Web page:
"The Einsatzgruppen Case"
Military Tribunal II

Case No.9

The United States of America


Otto Ohlendorf, Heinz Jost, Erich Naumann, Otto Rasch
Erwin Schulz, Franz Six, Paul Blobel, Walter Blume,
Martin Sandberger, Willy Seibert, Eugen Steimle, Ernst
Biberstein, Werner Braune, Walter Haensch, Gustav
Mosske, Adolf Ott, Eduard Strauch, Emil Hausmann,
Waldemar Klingelhoefer, Lothar Fendler, Waldemar von
Radetzky, Felix Ruehl, Heinz Schubert, and Mathias Graf,

Einsatzgruppen Index Page

Part II

[I have not inserted hyperlinks in the text of the case everywhere where this would have been possible. The two files that are most likely to be of immediate interst are the Glossary and Bioprofiles, the latter providing brief biographical details, both files being continually updated. There are links to those files at the bottom of this `page', to which you can navigate by holding down the Ctrl key and pressing the End key.]

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During the last years the world has learned much about this "state within the state" which was formed by the SS. Much about

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this new aristocracy of "blood and elite" need not be repeated here. The Einsatzgruppen were part of the SS. They were created at the direction of Hitler and Himmler by Heydrich the Chief of the Security Police and SD, who was Himmler's right hand man, and operated under the direct control of the RSHA, the Reich Security Main Office, one of the most important of the twelve main offices of the SS.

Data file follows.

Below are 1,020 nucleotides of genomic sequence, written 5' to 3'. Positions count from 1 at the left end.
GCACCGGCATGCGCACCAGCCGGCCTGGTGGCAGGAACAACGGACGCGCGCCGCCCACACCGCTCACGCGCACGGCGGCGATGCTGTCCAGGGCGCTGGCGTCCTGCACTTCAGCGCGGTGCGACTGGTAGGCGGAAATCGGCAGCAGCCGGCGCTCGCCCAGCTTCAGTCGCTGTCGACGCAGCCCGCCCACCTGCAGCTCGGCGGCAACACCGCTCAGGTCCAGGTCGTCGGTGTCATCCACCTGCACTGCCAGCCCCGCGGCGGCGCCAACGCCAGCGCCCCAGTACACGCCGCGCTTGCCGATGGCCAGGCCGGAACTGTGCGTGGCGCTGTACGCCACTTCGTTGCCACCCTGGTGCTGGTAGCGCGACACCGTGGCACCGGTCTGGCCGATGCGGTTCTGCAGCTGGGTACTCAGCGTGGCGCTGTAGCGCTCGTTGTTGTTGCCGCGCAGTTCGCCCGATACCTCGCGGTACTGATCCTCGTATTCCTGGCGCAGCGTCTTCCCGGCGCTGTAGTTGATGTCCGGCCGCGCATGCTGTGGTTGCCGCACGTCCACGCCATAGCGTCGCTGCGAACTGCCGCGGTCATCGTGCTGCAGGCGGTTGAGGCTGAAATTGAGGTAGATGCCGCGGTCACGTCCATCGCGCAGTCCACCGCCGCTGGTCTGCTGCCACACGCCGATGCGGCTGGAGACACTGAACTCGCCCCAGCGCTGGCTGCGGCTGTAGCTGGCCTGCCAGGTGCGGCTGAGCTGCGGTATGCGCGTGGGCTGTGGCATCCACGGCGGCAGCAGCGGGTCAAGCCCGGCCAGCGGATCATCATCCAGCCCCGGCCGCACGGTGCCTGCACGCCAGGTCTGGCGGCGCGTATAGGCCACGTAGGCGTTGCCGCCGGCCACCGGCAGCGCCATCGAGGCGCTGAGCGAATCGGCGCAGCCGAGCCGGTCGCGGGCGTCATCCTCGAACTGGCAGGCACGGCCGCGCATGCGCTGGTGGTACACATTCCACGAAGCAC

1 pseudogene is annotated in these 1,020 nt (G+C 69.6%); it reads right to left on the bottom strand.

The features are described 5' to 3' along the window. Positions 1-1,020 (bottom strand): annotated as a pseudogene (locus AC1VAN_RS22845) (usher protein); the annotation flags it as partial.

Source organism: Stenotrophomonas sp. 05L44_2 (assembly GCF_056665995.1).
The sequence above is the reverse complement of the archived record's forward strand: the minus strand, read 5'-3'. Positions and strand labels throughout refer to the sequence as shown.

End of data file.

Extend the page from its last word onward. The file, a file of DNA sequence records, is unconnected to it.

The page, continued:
The Einsatzgruppen were formed in the spring of 1941. The sequence of events was as follows:

In anticipation of the assault on Russia, Hitler issued an order directing that the Security Police and the Security Service be called in to assist the army in breaking every means of resistance behind the fighting front. Thereafter, the Quartermaster General of the Army, General Wagner, representing Keitel, the Chief of the Supreme Command of the Wehrmacht, met Heydrich, Chief of the Security Police and Security Service. These two men reached an agreement concerning the activation, commitment, command, and jurisdiction of units of the Security Police and SD within the framework of the army. The Einsatzgruppen were to function in the rear operational areas in administrative subordination to the field armies, in order to carry out these tasks as directed by Heydrich and Himmler.

The reason why decisions of the highest military and administrative level were necessary for the creation of such small units is shown by the character of their assignment. These "security measures" were defined according to the principles of the Security Police and the SD, the principles of Heydrich, the principles of unmitigated terror and murder. The actions of the Einsatzgruppen in the conquered territories will demonstrate the purpose for which they were organized.